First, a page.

Heinrich Urges FDA to End Discriminatory Blood Donation Ban

WASHINGTON, D.C. - U.S. Senator Martin Heinrich (D-N.M.) joined a bipartisan coalition calling for the Food and Drug Administration (FDA) to promptly end the discriminatory blood donation deferral policy for men who have sex with men (MSM).  The bipartisan letter was sent in the wake of the recent mass shooting at Pulse nightclub in Orlando, Florida, and requests an update on FDA's efforts to implement a one-year deferral policy and to completely end the blood ban by developing better blood donor deferral policies that are grounded in science, based on individual risk factors, don't unfairly single out one group of individuals, and allow all healthy Americans to donate.

"During times of tragedy, the American people are quick to demonstrate their resiliency and mobilize in solidarity with victims and affected communities. We have witnessed that compassion as Floridians quickly lined up to donate blood for the wounded. Yet, some of those most touched by this tragedy--members of the LGBT community, who are especially eager to contribute to the response effort--are finding themselves turned away. Due to the FDA's current MSM deferral policy, many healthy gay and bisexual men remain prohibited from donating needed blood," the lawmakers wrote. "We are steadfastly committed to ending the FDA's discriminatory policy that prohibits many healthy MSM from donating blood and moving to policies that secure our nation's blood supply in a scientifically sound manner based on individual risk."

At the end of last year, the FDA released final guidance that replaces the lifetime ban on blood donation for MSM with a new one-year deferral policy. This move was the culmination of years of scientific research as well as consultation with external advisory committees and other government agencies.  While the Senators express support for this step forward, they maintain that a time-based deferral not based on individual risk remains discriminatory.

The letter, led by U.S. Senators Tammy Baldwin (D-WI) and Elizabeth Warren (D-MA), was also signed by Senators Mark Kirk (R-Ill.), Patty Murray (D-Wash.), Michael Bennet (D-Colo.), Richard Blumenthal (D-Conn.), Barbara Boxer (D-Calif.), Sherrod Brown (D-Ohio), Maria Cantwell (D-Wash.), Robert P. Casey, Jr. (D-Pa.), Chris Coons (D-Del.), Dianne Feinstein (D- Calif.), Al Franken (D-Minn.), Kirsten Gillibrand (D-N.Y.), Mazie Hirono (D-Hawaii), Tim Kaine (D-Va.), Patrick Leahy (D-Vt.), Ed Markey (D-Mass.), Jeff Merkley (D-Ore.), Chris Murphy (D-Conn.), Bernie Sanders (I-Vt.), Chuck Schumer (D-N.Y.), and Ron Wyden (D-Ore.).

The full text of the letter is below and HERE:
 
June 20, 2016
 
Robert M. Califf, MD
Commissioner
U.S. Food and Drug Administration
10903 New Hampshire Ave.
Silver Spring, MD 20993-0002
 
Dear Commissioner Califf,

We write to express our concerns with the Food and Drug Administration's (FDA) discriminatory blood donation policy for men who have sex with men (MSM), which has been highlighted by the tragic mass shooting at Pulse nightclub in Orlando, Florida.  As you know from previous correspondence, we are steadfastly committed to ending the FDA's discriminatory policy that prohibits many healthy MSM from donating blood and moving to policies that secure our nation's blood supply in a scientifically sound manner based on individual risk.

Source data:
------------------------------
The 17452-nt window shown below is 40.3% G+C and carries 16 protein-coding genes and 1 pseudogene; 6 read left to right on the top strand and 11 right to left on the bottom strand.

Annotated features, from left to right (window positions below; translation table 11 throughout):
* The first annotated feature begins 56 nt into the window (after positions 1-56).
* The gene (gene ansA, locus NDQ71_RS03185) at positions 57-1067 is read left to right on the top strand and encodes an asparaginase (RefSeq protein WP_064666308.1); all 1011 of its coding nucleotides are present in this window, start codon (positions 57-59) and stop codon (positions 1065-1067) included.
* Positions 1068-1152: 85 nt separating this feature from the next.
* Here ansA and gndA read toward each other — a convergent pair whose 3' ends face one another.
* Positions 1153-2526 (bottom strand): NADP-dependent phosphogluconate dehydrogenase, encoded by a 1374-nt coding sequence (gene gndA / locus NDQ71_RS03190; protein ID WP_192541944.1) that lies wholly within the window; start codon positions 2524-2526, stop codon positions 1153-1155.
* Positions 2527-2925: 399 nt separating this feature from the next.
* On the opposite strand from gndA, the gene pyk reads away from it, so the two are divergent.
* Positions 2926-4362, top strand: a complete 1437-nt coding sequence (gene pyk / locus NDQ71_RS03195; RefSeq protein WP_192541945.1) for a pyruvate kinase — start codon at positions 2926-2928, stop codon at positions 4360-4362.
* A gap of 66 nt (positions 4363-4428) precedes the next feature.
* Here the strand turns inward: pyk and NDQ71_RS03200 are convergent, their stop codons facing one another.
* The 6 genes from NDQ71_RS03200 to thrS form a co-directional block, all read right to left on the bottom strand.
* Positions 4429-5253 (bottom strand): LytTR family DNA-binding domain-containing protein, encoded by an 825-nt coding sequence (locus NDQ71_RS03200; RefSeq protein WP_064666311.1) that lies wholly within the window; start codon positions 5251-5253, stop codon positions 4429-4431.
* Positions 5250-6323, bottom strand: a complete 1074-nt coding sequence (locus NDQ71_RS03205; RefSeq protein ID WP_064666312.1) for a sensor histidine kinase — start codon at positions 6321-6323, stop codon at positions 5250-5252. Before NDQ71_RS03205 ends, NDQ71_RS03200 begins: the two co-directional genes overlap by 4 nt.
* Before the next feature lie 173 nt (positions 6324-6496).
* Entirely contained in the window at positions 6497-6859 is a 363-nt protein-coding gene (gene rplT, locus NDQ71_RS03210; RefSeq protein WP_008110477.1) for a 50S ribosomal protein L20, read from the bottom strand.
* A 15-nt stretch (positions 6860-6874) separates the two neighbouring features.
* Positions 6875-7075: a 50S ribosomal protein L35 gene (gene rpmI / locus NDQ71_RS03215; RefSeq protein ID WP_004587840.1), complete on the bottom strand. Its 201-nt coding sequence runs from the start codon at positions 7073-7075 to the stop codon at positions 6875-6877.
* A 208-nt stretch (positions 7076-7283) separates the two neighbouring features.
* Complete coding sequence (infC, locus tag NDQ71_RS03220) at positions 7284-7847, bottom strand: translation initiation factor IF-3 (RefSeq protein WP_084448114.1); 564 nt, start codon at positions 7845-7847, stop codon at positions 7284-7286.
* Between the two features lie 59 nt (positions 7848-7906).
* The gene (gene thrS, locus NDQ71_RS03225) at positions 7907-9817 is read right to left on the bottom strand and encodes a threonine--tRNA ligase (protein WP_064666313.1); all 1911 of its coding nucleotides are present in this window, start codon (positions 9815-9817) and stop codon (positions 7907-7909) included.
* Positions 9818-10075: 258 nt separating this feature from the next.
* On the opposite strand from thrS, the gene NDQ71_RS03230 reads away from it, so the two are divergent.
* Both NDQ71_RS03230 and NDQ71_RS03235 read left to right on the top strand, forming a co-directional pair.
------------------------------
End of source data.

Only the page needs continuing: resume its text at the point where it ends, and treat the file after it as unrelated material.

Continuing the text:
We appreciate your willingness to engage in discussions on the MSM deferral policy in the past. We also acknowledge the important step that FDA took last December to institute a new one-year deferral policy for MSM after the last sexual contact, replacing the long-standing lifetime deferral. While we support this step forward, a time-based deferral that is not based on individual risk remains discriminatory. 

The atrocities in Orlando are now understood to be the largest mass shooting in U.S. history, where 49 victims were killed and another 53 were wounded, most of them critically. During times of tragedy, the American people are quick to demonstrate their resiliency and mobilize in solidarity with victims and affected communities. We have witnessed that compassion as Floridians quickly lined up to donate blood for the wounded. Yet, some of those most touched by this tragedy--members of the LGBT community, who are especially eager to contribute to the response effort--are finding themselves turned away. Due to the FDA's current MSM deferral policy, many healthy gay and bisexual men remain prohibited from donating needed blood. 

This tragedy shines an ever sharper spotlight on the need to move to a donor deferral policy based on individual risk factors. Based on advances in science and blood screening and safety technology, we expect that the new, one-year deferral policy is just the first step toward ending discrimination against MSM in our donor deferral policies. A one-year deferral continues to perpetuate inaccurate stereotypes about an entire group of individuals, and remains a de facto lifetime ban for many healthy gay and bisexual men.

In light of these tragic events, and given that it has been nearly 6 months since you announced the new one-year deferral policy, we respectfully request an update on your implementation efforts, including FDA's engagement with local blood centers to ensure capacity building and operationalization, engagement with the LGBT community, and work to support future changes to the donor deferral policy. We urge you to move swiftly to not only implement the new policy, but also to develop better blood donor deferral policies that are grounded in science, based on individual risk factors, don't unfairly single out one group of individuals, and allow all healthy Americans to donate.

Your attention to this important issue is deeply appreciated and we respectfully request a response by June 30, 2016.